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Cude v. State - 237 Ark. 927, 377 S.W.2d 816 (1964)


It is within the police power of the state to require that school children be vaccinated against smallpox, and such requirement does not violate the constitutional rights of anyone, on religious grounds or otherwise. 


Appellants, Archie Cude and his wife, Mary Frances, were the parents of eight children. Three of those children were between the ages of 7 and 15. The children were W.M., age 12, D.M., 10, and L.M., 8. W.M. went only to the second grade. The other two did not attend school at all. The children were not in school because school authorities would not permit them to attend school because they had not been vaccinated against smallpox. The Cudes did not not permit such vaccinations. The Polk Chancery and Probate Courts appointed a guardian for their children and awarded the guardian custody for the purpose of having the children vaccinated for smallpox to facilitate school attendance. The parents appealed, contending that it was contrary to their religion. They claimed they had the legal right to prevent vaccination and that the probate court lacked jurisdiction to appoint the guardian.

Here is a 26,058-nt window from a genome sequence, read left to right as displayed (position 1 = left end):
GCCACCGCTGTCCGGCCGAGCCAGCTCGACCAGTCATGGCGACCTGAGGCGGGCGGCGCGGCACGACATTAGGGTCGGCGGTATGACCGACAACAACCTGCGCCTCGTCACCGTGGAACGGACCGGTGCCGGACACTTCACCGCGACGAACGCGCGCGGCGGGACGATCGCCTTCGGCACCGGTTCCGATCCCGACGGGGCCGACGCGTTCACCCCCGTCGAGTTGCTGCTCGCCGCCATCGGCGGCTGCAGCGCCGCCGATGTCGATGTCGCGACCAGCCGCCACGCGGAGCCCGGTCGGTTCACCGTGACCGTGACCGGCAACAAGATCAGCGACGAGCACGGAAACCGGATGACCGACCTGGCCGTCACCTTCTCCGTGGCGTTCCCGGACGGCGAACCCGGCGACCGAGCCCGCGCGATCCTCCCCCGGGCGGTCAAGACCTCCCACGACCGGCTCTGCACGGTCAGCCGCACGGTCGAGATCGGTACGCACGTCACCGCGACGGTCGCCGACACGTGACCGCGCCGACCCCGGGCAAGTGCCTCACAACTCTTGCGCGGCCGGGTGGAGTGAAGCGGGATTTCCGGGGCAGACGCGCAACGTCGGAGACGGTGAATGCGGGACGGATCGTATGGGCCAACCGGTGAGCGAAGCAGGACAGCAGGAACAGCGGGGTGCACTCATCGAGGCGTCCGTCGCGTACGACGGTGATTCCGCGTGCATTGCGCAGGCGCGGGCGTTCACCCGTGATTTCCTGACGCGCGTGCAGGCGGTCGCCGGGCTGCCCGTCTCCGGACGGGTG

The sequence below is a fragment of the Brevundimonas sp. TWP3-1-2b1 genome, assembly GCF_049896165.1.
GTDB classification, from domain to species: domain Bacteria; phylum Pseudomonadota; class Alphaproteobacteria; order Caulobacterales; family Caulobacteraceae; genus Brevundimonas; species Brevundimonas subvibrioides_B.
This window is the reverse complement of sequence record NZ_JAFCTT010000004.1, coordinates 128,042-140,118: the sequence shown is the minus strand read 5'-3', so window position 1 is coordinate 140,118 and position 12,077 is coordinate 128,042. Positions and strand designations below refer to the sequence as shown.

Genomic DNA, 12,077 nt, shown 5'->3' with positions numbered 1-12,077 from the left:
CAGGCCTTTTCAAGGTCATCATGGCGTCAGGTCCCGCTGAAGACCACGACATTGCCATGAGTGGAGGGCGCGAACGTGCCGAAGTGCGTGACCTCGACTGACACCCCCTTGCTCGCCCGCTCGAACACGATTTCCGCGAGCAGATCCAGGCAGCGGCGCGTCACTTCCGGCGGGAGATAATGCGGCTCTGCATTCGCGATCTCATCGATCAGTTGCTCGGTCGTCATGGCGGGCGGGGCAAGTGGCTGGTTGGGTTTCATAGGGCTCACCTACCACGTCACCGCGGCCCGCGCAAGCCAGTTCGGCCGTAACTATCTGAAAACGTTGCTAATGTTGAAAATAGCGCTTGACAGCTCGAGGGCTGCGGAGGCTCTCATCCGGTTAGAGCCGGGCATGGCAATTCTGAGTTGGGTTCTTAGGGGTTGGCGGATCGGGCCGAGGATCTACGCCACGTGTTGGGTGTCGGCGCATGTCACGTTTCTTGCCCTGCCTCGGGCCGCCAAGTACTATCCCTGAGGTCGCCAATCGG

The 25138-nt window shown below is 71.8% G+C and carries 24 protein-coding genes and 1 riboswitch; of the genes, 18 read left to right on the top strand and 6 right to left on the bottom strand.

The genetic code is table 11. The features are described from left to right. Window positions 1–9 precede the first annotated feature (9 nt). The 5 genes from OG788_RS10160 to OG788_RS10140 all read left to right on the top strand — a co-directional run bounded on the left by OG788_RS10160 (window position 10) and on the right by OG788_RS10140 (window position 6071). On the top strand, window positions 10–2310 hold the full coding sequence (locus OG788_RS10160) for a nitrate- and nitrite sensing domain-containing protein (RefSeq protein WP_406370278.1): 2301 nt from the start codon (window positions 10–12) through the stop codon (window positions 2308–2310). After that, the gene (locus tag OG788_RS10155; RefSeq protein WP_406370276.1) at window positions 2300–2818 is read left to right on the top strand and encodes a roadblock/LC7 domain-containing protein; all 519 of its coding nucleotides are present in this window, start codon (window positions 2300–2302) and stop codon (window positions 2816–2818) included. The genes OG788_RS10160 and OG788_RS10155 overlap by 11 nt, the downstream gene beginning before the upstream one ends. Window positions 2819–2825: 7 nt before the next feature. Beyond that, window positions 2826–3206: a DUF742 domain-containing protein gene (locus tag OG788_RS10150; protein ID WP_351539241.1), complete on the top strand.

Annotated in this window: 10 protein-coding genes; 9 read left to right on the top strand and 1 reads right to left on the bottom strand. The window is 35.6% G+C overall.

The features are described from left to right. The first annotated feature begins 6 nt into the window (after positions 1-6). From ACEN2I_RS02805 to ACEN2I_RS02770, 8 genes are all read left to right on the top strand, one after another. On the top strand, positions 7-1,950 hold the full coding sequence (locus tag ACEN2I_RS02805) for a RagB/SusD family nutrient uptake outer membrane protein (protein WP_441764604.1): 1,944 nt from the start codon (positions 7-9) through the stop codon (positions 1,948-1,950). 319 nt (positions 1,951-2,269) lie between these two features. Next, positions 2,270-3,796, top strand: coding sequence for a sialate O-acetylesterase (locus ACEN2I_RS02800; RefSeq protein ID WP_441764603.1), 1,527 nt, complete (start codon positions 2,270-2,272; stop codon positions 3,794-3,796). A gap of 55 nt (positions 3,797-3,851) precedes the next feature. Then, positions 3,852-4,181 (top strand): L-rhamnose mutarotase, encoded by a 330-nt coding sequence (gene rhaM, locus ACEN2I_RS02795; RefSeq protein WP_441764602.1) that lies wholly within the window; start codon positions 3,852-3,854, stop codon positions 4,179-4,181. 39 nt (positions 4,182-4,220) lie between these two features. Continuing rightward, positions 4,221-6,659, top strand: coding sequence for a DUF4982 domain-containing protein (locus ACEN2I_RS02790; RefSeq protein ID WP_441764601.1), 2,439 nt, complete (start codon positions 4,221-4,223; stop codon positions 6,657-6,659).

Did the probate court have jurisdiction to appoint a guardian?




The state supreme court found that the probate court had jurisdiction to appoint the guardian under Ark. Const. art. 7, § 34 and 1949 Ark. Acts 140, § 191, and that whatever jurisdiction the juvenile court previously had to appoint guardians was vested in the probate court. The court further found that evidence that the parents would not permit the vaccinations and thereby enable their children to attend school was sufficient to base a finding of neglect. The court added that the religious freedom granted by Ark. Const. art. 2, § 24 did not give the parents the right to deny their children an education. Although laws could not interfere with religious beliefs and opinions, they could interfere with practices. A person's right to exhibit religious freedom ceased where it overlapped and transgressed others' rights.

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